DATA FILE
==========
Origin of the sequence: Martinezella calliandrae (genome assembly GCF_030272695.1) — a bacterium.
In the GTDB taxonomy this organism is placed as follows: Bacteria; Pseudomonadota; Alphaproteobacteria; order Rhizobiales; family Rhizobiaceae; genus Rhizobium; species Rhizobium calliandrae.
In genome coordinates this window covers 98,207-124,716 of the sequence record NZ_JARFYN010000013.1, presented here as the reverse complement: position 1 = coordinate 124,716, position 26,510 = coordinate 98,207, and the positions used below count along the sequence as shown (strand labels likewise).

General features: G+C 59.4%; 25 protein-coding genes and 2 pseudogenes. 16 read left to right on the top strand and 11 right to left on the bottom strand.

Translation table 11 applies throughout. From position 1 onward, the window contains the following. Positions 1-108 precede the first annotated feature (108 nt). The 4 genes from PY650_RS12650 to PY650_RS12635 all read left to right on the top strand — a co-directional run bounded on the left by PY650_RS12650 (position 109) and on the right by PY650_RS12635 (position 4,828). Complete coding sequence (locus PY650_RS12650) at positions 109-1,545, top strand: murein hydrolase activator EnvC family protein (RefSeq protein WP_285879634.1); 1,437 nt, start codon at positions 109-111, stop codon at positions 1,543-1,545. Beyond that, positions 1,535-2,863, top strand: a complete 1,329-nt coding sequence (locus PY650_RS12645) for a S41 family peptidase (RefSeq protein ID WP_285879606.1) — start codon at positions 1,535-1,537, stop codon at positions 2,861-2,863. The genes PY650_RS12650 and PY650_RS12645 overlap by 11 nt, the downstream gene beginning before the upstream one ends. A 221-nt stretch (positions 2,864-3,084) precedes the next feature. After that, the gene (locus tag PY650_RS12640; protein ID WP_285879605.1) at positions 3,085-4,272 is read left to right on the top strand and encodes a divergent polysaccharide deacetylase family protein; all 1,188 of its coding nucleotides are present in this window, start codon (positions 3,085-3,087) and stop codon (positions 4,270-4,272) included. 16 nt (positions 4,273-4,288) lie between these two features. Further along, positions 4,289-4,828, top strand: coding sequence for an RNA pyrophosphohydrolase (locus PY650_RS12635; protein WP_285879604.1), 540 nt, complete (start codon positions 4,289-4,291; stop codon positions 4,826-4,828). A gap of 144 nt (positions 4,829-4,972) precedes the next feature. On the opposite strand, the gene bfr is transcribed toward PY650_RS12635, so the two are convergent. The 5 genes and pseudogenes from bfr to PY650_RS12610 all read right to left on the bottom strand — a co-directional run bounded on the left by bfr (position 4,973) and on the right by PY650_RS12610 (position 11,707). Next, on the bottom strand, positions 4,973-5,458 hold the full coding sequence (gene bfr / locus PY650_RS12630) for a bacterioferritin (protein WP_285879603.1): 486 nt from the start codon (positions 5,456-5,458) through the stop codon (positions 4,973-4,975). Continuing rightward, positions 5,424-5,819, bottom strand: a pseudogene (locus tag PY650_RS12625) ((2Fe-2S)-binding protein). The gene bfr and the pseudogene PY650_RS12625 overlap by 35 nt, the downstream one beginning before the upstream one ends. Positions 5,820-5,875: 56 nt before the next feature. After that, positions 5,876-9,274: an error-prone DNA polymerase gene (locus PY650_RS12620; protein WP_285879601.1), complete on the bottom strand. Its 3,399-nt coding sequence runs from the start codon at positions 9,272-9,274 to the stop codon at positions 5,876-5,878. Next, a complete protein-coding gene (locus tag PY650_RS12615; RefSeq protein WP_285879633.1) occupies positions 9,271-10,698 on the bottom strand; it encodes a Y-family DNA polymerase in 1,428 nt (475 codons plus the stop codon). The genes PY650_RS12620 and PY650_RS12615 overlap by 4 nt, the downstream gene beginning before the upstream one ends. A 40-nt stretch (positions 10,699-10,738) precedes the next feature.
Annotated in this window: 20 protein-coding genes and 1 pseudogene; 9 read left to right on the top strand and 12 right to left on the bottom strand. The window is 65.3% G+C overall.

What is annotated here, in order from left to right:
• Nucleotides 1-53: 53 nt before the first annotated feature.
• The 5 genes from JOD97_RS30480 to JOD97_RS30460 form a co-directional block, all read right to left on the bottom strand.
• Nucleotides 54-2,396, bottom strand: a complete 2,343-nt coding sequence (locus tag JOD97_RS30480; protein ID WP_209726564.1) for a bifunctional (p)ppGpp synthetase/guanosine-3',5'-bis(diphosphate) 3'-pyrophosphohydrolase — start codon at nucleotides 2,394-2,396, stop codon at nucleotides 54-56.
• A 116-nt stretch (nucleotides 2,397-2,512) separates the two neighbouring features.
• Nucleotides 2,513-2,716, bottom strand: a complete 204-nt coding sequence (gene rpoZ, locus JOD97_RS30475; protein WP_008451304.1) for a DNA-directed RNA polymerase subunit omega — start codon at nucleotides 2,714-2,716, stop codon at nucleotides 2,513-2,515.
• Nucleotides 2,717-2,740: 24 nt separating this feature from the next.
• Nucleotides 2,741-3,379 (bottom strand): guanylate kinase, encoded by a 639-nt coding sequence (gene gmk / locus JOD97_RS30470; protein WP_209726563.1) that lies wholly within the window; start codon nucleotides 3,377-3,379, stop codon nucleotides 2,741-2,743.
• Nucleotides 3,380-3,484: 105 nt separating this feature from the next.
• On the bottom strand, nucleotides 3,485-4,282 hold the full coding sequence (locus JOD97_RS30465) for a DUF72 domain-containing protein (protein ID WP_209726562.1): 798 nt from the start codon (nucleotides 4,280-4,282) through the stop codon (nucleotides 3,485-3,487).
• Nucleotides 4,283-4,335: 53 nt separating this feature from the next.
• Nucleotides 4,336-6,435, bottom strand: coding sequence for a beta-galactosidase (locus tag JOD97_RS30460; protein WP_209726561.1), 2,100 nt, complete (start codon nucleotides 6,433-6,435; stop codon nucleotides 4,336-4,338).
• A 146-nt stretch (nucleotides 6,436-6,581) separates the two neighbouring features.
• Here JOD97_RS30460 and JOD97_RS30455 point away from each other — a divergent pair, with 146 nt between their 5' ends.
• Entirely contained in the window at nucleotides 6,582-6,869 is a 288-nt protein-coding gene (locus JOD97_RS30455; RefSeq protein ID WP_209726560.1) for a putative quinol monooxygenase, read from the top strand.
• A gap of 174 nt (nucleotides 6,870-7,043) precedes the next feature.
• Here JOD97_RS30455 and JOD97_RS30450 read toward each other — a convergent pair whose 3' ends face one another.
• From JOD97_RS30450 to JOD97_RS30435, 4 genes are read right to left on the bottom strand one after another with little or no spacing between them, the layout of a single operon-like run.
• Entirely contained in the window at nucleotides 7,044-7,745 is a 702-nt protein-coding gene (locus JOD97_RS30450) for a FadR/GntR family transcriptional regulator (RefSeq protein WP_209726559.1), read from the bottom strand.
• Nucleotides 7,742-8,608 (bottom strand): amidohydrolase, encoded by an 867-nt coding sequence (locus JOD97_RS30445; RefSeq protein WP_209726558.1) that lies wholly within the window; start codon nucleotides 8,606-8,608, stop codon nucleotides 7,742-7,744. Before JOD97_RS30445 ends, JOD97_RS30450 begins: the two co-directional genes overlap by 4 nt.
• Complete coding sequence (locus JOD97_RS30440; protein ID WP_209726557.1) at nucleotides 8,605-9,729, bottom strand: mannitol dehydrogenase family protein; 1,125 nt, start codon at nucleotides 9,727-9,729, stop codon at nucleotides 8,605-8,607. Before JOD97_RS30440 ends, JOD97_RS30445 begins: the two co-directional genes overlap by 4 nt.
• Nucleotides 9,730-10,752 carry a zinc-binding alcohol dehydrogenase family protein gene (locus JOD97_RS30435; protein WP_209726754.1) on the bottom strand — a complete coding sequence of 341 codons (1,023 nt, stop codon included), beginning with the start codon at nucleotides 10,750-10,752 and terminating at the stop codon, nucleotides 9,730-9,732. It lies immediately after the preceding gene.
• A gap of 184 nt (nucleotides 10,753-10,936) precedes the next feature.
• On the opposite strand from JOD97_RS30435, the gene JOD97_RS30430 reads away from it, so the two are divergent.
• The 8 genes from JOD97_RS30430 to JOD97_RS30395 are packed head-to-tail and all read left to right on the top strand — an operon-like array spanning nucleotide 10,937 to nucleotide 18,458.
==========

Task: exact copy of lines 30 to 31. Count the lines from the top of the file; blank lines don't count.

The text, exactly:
• On the opposite strand from JOD97_RS30435, the gene JOD97_RS30430 reads away from it, so the two are divergent.
• The 8 genes from JOD97_RS30430 to JOD97_RS30395 are packed head-to-tail and all read left to right on the top strand — an operon-like array spanning nucleotide 10,937 to nucleotide 18,458.